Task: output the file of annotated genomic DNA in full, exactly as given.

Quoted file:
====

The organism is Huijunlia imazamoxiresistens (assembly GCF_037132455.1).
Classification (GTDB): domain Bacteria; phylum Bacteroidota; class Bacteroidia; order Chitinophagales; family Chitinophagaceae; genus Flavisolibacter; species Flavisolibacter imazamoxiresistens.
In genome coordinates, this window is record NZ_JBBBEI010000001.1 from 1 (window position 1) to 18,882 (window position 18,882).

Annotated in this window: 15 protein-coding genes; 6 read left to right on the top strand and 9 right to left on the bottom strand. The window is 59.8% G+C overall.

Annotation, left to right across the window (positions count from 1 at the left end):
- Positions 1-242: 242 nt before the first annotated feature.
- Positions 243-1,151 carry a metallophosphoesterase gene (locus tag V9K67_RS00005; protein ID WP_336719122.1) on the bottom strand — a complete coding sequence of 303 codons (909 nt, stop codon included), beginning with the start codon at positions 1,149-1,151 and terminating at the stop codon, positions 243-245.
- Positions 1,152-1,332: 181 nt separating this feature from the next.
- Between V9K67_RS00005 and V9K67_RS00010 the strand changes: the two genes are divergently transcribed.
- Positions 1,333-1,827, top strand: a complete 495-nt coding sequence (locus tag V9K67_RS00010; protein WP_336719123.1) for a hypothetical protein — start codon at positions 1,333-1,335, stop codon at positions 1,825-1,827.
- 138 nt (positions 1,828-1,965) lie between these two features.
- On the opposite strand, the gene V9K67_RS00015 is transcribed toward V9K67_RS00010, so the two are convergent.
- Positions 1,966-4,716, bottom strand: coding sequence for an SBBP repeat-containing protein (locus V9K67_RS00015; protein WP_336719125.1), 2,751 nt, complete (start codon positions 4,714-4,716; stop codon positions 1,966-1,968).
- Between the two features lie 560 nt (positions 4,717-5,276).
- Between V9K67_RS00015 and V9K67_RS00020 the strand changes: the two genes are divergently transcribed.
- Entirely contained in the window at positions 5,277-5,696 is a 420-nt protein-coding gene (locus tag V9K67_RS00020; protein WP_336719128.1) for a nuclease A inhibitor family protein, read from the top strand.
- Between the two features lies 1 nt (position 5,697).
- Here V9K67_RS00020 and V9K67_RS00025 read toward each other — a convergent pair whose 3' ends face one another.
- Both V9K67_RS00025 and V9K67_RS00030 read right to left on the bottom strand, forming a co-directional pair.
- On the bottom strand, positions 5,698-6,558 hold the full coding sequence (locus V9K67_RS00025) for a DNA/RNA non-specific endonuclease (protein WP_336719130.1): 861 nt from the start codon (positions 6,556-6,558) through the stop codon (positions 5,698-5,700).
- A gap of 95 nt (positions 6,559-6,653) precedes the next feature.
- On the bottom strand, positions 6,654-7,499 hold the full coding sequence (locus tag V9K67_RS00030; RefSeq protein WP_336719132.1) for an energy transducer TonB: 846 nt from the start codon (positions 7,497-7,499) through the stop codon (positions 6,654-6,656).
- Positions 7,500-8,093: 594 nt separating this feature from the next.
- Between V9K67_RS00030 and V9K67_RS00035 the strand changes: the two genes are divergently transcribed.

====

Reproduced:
The organism is Huijunlia imazamoxiresistens (assembly GCF_037132455.1).
Classification (GTDB): domain Bacteria; phylum Bacteroidota; class Bacteroidia; order Chitinophagales; family Chitinophagaceae; genus Flavisolibacter; species Flavisolibacter imazamoxiresistens.
In genome coordinates, this window is record NZ_JBBBEI010000001.1 from 1 (window position 1) to 18,882 (window position 18,882).

Annotated in this window: 15 protein-coding genes; 6 read left to right on the top strand and 9 right to left on the bottom strand. The window is 59.8% G+C overall.

Annotation, left to right across the window (positions count from 1 at the left end):
- Positions 1-242: 242 nt before the first annotated feature.
- Positions 243-1,151 carry a metallophosphoesterase gene (locus tag V9K67_RS00005; protein ID WP_336719122.1) on the bottom strand — a complete coding sequence of 303 codons (909 nt, stop codon included), beginning with the start codon at positions 1,149-1,151 and terminating at the stop codon, positions 243-245.
- Positions 1,152-1,332: 181 nt separating this feature from the next.
- Between V9K67_RS00005 and V9K67_RS00010 the strand changes: the two genes are divergently transcribed.
- Positions 1,333-1,827, top strand: a complete 495-nt coding sequence (locus tag V9K67_RS00010; protein WP_336719123.1) for a hypothetical protein — start codon at positions 1,333-1,335, stop codon at positions 1,825-1,827.
- 138 nt (positions 1,828-1,965) lie between these two features.
- On the opposite strand, the gene V9K67_RS00015 is transcribed toward V9K67_RS00010, so the two are convergent.
- Positions 1,966-4,716, bottom strand: coding sequence for an SBBP repeat-containing protein (locus V9K67_RS00015; protein WP_336719125.1), 2,751 nt, complete (start codon positions 4,714-4,716; stop codon positions 1,966-1,968).
- Between the two features lie 560 nt (positions 4,717-5,276).
- Between V9K67_RS00015 and V9K67_RS00020 the strand changes: the two genes are divergently transcribed.
- Entirely contained in the window at positions 5,277-5,696 is a 420-nt protein-coding gene (locus tag V9K67_RS00020; protein WP_336719128.1) for a nuclease A inhibitor family protein, read from the top strand.
- Between the two features lies 1 nt (position 5,697).
- Here V9K67_RS00020 and V9K67_RS00025 read toward each other — a convergent pair whose 3' ends face one another.
- Both V9K67_RS00025 and V9K67_RS00030 read right to left on the bottom strand, forming a co-directional pair.
- On the bottom strand, positions 5,698-6,558 hold the full coding sequence (locus V9K67_RS00025) for a DNA/RNA non-specific endonuclease (protein WP_336719130.1): 861 nt from the start codon (positions 6,556-6,558) through the stop codon (positions 5,698-5,700).
- A gap of 95 nt (positions 6,559-6,653) precedes the next feature.
- On the bottom strand, positions 6,654-7,499 hold the full coding sequence (locus tag V9K67_RS00030; RefSeq protein WP_336719132.1) for an energy transducer TonB: 846 nt from the start codon (positions 7,497-7,499) through the stop codon (positions 6,654-6,656).
- Positions 7,500-8,093: 594 nt separating this feature from the next.
- Between V9K67_RS00030 and V9K67_RS00035 the strand changes: the two genes are divergently transcribed.